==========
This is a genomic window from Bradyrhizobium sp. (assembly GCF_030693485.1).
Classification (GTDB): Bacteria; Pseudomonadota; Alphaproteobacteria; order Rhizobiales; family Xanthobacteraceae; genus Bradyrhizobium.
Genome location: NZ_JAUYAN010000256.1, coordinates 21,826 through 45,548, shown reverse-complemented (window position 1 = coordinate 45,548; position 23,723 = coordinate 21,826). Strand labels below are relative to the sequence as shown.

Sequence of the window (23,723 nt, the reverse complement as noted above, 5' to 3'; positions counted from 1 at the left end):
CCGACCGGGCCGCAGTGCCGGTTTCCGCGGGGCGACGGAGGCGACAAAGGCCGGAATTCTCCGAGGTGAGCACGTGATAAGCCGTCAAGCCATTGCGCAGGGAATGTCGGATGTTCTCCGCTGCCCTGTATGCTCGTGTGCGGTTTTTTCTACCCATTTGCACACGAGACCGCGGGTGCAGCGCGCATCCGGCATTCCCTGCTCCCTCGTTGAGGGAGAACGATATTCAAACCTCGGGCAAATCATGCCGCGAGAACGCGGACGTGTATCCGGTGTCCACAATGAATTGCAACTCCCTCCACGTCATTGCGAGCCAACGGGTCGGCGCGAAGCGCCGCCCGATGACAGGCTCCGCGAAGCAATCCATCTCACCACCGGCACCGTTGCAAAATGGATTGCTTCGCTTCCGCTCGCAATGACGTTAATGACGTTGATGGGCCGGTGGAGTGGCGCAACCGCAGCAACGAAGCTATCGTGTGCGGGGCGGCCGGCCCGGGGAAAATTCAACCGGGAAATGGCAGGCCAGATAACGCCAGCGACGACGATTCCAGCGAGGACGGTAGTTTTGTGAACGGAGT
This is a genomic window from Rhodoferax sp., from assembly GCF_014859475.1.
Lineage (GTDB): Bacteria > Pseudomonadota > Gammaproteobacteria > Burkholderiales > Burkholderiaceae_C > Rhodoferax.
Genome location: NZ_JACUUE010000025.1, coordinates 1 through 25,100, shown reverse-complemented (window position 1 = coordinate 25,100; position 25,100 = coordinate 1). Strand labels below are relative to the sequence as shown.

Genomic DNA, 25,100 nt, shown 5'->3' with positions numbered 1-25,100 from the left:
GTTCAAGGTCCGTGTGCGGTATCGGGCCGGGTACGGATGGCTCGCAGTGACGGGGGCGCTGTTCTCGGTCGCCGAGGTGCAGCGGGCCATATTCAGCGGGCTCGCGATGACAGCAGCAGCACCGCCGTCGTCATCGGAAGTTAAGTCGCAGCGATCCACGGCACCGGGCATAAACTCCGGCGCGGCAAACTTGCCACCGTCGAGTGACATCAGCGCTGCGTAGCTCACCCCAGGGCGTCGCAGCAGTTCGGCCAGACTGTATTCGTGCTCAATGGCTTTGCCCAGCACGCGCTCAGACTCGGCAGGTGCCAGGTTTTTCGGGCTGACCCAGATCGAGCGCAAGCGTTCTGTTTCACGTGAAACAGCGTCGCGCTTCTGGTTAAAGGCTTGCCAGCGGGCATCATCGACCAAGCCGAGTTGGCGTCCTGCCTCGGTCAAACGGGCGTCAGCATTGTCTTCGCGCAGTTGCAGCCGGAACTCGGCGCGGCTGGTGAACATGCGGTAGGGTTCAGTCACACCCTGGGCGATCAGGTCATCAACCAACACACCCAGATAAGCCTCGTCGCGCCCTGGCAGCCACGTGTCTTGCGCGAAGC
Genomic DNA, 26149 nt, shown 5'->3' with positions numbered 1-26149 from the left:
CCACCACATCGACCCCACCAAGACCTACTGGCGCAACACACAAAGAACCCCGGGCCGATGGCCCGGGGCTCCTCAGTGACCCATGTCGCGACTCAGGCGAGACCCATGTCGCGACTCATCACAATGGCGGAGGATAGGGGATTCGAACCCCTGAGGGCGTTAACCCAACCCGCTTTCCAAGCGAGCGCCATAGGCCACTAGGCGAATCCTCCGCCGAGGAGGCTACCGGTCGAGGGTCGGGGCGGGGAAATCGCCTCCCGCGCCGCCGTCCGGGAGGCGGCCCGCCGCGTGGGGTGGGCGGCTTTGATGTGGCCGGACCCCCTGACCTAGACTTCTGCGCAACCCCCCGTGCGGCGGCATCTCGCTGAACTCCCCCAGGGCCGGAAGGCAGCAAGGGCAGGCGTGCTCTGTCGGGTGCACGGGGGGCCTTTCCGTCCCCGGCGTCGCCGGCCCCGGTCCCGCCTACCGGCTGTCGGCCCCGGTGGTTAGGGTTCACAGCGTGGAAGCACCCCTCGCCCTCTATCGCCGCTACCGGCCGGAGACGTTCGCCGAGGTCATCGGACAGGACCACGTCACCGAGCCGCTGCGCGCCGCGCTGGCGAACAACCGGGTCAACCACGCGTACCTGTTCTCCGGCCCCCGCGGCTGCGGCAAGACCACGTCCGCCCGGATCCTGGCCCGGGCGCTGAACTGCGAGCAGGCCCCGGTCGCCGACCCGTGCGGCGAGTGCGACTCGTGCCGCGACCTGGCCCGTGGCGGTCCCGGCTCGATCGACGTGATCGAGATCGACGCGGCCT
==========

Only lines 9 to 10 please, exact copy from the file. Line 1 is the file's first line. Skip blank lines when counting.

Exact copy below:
Genomic DNA, 25,100 nt, shown 5'->3' with positions numbered 1-25,100 from the left:
GTTCAAGGTCCGTGTGCGGTATCGGGCCGGGTACGGATGGCTCGCAGTGACGGGGGCGCTGTTCTCGGTCGCCGAGGTGCAGCGGGCCATATTCAGCGGGCTCGCGATGACAGCAGCAGCACCGCCGTCGTCATCGGAAGTTAAGTCGCAGCGATCCACGGCACCGGGCATAAACTCCGGCGCGGCAAACTTGCCACCGTCGAGTGACATCAGCGCTGCGTAGCTCACCCCAGGGCGTCGCAGCAGTTCGGCCAGACTGTATTCGTGCTCAATGGCTTTGCCCAGCACGCGCTCAGACTCGGCAGGTGCCAGGTTTTTCGGGCTGACCCAGATCGAGCGCAAGCGTTCTGTTTCACGTGAAACAGCGTCGCGCTTCTGGTTAAAGGCTTGCCAGCGGGCATCATCGACCAAGCCGAGTTGGCGTCCTGCCTCGGTCAAACGGGCGTCAGCATTGTCTTCGCGCAGTTGCAGCCGGAACTCGGCGCGGCTGGTGAACATGCGGTAGGGTTCAGTCACACCCTGGGCGATCAGGTCATCAACCAACACACCCAGATAAGCCTCGTCGCGCCCTGGCAGCCACGTGTCTTGCGCGAAGC